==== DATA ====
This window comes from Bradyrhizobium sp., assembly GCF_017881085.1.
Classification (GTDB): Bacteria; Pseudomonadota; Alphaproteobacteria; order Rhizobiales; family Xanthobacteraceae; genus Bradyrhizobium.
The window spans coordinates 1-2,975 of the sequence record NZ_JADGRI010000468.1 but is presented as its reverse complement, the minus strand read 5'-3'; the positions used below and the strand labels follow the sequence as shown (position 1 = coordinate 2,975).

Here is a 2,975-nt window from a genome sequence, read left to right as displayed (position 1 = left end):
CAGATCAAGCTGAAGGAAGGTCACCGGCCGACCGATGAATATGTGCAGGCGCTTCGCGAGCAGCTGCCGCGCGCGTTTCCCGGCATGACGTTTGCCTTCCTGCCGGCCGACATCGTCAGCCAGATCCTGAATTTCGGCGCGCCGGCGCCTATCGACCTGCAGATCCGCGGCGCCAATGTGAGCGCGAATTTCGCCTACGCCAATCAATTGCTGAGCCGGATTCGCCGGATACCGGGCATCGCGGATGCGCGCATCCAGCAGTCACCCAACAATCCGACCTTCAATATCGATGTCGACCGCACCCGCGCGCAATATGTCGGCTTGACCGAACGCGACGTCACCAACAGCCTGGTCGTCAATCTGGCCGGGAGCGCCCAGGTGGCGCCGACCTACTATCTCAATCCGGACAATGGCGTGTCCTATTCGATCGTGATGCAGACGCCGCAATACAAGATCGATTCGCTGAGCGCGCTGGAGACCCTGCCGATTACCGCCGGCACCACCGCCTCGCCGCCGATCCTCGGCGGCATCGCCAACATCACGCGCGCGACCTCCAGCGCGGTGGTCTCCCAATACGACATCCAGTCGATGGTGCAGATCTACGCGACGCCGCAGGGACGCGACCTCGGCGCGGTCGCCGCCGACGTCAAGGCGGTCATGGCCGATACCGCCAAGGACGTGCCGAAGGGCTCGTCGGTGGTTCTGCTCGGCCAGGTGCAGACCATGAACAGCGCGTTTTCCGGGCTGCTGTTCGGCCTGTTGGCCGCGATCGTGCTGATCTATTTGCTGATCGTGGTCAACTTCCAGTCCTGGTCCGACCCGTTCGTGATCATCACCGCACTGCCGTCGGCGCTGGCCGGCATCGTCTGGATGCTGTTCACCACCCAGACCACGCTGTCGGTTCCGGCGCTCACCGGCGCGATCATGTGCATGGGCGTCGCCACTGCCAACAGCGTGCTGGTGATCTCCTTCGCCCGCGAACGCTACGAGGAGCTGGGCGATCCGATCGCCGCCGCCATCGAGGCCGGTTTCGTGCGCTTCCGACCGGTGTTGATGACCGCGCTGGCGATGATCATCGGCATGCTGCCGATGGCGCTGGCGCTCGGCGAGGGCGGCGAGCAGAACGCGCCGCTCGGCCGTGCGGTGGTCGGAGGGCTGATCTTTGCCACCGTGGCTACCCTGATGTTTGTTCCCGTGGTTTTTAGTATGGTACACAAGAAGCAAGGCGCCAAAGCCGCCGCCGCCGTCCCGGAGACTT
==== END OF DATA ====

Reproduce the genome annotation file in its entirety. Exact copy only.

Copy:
This window comes from Bradyrhizobium sp., assembly GCF_017881085.1.
Classification (GTDB): Bacteria; Pseudomonadota; Alphaproteobacteria; order Rhizobiales; family Xanthobacteraceae; genus Bradyrhizobium.
The window spans coordinates 1-2,975 of the sequence record NZ_JADGRI010000468.1 but is presented as its reverse complement, the minus strand read 5'-3'; the positions used below and the strand labels follow the sequence as shown (position 1 = coordinate 2,975).

Here is a 2,975-nt window from a genome sequence, read left to right as displayed (position 1 = left end):
CAGATCAAGCTGAAGGAAGGTCACCGGCCGACCGATGAATATGTGCAGGCGCTTCGCGAGCAGCTGCCGCGCGCGTTTCCCGGCATGACGTTTGCCTTCCTGCCGGCCGACATCGTCAGCCAGATCCTGAATTTCGGCGCGCCGGCGCCTATCGACCTGCAGATCCGCGGCGCCAATGTGAGCGCGAATTTCGCCTACGCCAATCAATTGCTGAGCCGGATTCGCCGGATACCGGGCATCGCGGATGCGCGCATCCAGCAGTCACCCAACAATCCGACCTTCAATATCGATGTCGACCGCACCCGCGCGCAATATGTCGGCTTGACCGAACGCGACGTCACCAACAGCCTGGTCGTCAATCTGGCCGGGAGCGCCCAGGTGGCGCCGACCTACTATCTCAATCCGGACAATGGCGTGTCCTATTCGATCGTGATGCAGACGCCGCAATACAAGATCGATTCGCTGAGCGCGCTGGAGACCCTGCCGATTACCGCCGGCACCACCGCCTCGCCGCCGATCCTCGGCGGCATCGCCAACATCACGCGCGCGACCTCCAGCGCGGTGGTCTCCCAATACGACATCCAGTCGATGGTGCAGATCTACGCGACGCCGCAGGGACGCGACCTCGGCGCGGTCGCCGCCGACGTCAAGGCGGTCATGGCCGATACCGCCAAGGACGTGCCGAAGGGCTCGTCGGTGGTTCTGCTCGGCCAGGTGCAGACCATGAACAGCGCGTTTTCCGGGCTGCTGTTCGGCCTGTTGGCCGCGATCGTGCTGATCTATTTGCTGATCGTGGTCAACTTCCAGTCCTGGTCCGACCCGTTCGTGATCATCACCGCACTGCCGTCGGCGCTGGCCGGCATCGTCTGGATGCTGTTCACCACCCAGACCACGCTGTCGGTTCCGGCGCTCACCGGCGCGATCATGTGCATGGGCGTCGCCACTGCCAACAGCGTGCTGGTGATCTCCTTCGCCCGCGAACGCTACGAGGAGCTGGGCGATCCGATCGCCGCCGCCATCGAGGCCGGTTTCGTGCGCTTCCGACCGGTGTTGATGACCGCGCTGGCGATGATCATCGGCATGCTGCCGATGGCGCTGGCGCTCGGCGAGGGCGGCGAGCAGAACGCGCCGCTCGGCCGTGCGGTGGTCGGAGGGCTGATCTTTGCCACCGTGGCTACCCTGATGTTTGTTCCCGTGGTTTTTAGTATGGTACACAAGAAGCAAGGCGCCAAAGCCGCCGCCGCCGTCCCGGAGACTT